Why is this relevant? The same behavior that repeats itself before, during and after the failed implementations that we examine. Common sense doesn’t prevail, people lose sight of the end goal and issues are compounded when mistakes are made, ignored, missed or hidden. More of that in another blog but it was all these ideas floating around in my head that has compelled me to start this blog.
Now to end with a phrase from the famous Speakers’ Corner, “Thanks for listening, I’ll get off my soapbox now…”
Contrary to the beliefs of many, an ERP implementation is far more than a large IT project. It affects stakeholders in every functional area, and if it fails, it has dramatic consequences throughout an organization. With that said, an ERP failure is not unlike a car crash. Both are disasters that leave trauma and retrospection in their wake.
Despite this, there are notable differences between a car crash and an ERP failure that provide important lessons on mitigating risk in your ERP implementation. Heed these lessons and you will avoid the mistakes that lead to ERP crashes.
1. A car crash happens suddenly. In most cases, car accidents occur in an instant and have little or no warning. Not so with an ERP failure. In virtually all cases, ERP failures are preceded by numerous red flags over the course of months or even years. Warnings such as a lack of executive or employee buy-in, inadequate change management and unrealistic deadlines are often present leading up to an ERP failure. Identifying and addressing these warning signs are integral parts of a successful ERP implementation.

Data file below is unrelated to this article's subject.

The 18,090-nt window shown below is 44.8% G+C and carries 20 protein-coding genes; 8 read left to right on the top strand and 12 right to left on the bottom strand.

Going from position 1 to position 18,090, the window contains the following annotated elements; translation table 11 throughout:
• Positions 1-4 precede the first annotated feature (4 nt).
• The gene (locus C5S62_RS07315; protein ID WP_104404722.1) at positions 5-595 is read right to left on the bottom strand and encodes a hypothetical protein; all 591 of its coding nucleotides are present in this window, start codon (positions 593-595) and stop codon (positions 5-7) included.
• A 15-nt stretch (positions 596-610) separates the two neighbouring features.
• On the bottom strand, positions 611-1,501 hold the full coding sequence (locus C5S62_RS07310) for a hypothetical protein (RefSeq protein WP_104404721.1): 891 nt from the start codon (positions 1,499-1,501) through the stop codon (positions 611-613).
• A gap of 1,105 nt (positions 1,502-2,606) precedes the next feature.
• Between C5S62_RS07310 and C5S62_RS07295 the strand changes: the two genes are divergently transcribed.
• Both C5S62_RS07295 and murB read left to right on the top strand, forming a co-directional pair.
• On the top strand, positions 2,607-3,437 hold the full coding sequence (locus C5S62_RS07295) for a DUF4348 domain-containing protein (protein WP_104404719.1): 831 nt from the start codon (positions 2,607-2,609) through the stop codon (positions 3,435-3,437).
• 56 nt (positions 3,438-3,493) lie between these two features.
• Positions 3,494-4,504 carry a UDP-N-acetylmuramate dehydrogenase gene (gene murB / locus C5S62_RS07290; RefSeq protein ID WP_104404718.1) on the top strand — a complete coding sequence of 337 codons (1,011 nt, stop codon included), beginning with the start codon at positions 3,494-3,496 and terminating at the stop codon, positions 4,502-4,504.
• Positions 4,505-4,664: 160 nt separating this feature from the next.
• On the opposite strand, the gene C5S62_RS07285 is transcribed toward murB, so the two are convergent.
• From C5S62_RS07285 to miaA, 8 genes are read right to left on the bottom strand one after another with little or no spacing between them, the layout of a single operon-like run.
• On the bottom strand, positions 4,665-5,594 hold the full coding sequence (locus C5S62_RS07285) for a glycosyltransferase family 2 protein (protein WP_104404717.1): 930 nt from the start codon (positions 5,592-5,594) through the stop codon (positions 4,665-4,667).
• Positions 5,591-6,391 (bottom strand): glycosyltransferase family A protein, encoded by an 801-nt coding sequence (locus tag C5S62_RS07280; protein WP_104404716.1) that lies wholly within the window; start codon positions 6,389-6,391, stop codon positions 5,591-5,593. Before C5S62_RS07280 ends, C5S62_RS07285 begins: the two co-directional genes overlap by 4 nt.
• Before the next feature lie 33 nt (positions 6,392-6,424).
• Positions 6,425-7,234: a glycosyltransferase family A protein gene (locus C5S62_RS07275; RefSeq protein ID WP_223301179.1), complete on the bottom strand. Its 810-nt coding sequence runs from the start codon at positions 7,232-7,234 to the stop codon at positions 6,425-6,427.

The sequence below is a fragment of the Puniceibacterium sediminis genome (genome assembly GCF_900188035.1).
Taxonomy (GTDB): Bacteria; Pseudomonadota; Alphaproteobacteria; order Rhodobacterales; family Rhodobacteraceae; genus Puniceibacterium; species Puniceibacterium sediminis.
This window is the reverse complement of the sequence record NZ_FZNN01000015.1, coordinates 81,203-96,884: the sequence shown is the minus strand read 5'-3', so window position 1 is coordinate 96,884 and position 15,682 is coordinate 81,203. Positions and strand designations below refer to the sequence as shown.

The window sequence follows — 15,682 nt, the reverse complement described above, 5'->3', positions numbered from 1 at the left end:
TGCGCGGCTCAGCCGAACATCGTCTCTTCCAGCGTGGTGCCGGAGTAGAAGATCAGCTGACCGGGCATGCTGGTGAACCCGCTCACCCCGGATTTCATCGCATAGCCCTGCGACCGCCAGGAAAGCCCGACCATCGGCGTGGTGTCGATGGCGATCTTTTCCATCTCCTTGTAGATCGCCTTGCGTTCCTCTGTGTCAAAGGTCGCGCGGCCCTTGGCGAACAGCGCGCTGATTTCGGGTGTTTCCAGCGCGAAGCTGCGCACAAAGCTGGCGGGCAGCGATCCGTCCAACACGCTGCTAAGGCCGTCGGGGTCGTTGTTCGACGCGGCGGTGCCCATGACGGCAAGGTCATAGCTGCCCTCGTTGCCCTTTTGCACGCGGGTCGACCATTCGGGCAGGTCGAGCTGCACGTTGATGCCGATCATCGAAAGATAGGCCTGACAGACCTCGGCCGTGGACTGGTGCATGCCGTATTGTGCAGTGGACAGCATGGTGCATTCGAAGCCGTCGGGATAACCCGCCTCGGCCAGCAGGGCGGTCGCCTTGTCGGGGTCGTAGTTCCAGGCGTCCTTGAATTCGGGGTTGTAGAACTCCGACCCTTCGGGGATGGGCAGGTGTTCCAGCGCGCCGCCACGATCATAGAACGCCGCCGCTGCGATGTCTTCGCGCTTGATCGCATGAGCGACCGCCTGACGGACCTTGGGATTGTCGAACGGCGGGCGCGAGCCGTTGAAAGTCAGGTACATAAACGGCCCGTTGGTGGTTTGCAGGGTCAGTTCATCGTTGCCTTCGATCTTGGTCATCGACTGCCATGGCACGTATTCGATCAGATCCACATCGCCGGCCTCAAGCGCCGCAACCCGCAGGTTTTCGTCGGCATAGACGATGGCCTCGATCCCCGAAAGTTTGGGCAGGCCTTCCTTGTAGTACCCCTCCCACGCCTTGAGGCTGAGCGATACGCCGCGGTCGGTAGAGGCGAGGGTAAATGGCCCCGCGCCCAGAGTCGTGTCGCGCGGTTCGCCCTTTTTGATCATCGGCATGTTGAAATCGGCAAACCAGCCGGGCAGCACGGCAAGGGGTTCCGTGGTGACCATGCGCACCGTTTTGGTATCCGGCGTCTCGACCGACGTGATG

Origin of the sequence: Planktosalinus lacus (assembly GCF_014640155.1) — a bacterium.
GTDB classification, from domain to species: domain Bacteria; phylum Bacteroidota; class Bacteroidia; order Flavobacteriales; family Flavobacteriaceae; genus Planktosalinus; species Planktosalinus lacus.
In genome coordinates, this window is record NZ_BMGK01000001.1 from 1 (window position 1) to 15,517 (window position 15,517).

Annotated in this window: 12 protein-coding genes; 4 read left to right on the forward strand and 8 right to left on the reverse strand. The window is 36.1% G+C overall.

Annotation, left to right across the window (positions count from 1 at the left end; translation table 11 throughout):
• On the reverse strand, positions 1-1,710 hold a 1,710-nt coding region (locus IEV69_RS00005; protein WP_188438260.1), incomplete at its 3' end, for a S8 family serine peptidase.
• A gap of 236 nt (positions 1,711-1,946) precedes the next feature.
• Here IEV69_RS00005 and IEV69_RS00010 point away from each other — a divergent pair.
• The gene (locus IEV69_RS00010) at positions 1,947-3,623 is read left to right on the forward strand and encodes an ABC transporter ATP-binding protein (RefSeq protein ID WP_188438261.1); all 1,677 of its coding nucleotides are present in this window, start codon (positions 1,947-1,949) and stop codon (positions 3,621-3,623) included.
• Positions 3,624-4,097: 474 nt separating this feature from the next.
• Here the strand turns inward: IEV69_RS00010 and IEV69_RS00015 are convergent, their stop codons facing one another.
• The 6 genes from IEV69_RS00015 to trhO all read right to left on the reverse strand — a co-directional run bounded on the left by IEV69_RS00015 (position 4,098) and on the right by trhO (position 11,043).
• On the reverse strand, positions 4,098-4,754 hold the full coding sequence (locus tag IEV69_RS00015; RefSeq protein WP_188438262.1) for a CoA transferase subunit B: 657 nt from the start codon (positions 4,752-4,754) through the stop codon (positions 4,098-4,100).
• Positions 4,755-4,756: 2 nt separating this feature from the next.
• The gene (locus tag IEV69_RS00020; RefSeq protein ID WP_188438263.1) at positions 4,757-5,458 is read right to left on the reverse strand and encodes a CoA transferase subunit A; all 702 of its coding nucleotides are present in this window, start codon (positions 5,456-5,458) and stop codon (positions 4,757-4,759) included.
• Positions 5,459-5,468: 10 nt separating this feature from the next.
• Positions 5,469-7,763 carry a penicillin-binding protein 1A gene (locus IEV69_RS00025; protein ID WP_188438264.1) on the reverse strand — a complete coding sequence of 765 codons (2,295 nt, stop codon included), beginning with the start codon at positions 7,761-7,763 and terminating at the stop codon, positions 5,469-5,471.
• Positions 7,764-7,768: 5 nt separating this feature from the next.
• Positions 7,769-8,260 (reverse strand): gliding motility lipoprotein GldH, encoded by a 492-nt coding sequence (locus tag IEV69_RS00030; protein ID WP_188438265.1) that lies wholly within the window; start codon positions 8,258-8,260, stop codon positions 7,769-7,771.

2.In most car crashes, one or two individuals are culpable. In an ERP implementation, there are many parties involved that all bear part of the responsibility for project success. Examples of parties with responsibility in an ERP implementation include ERP vendors, system integrators, third party consultancies, and of course, teams from the organization itself. While the ultimate responsibility for ERP failure may lie more with one of these stakeholders than others, being vigilant of risk arising from one party is a duty shared by many. ERP failure is often attributable to failures in communication between many individuals. To avoid this, always ensure that roles and responsibilities among project stakeholders are defined and clear, and channels of communication are established and open.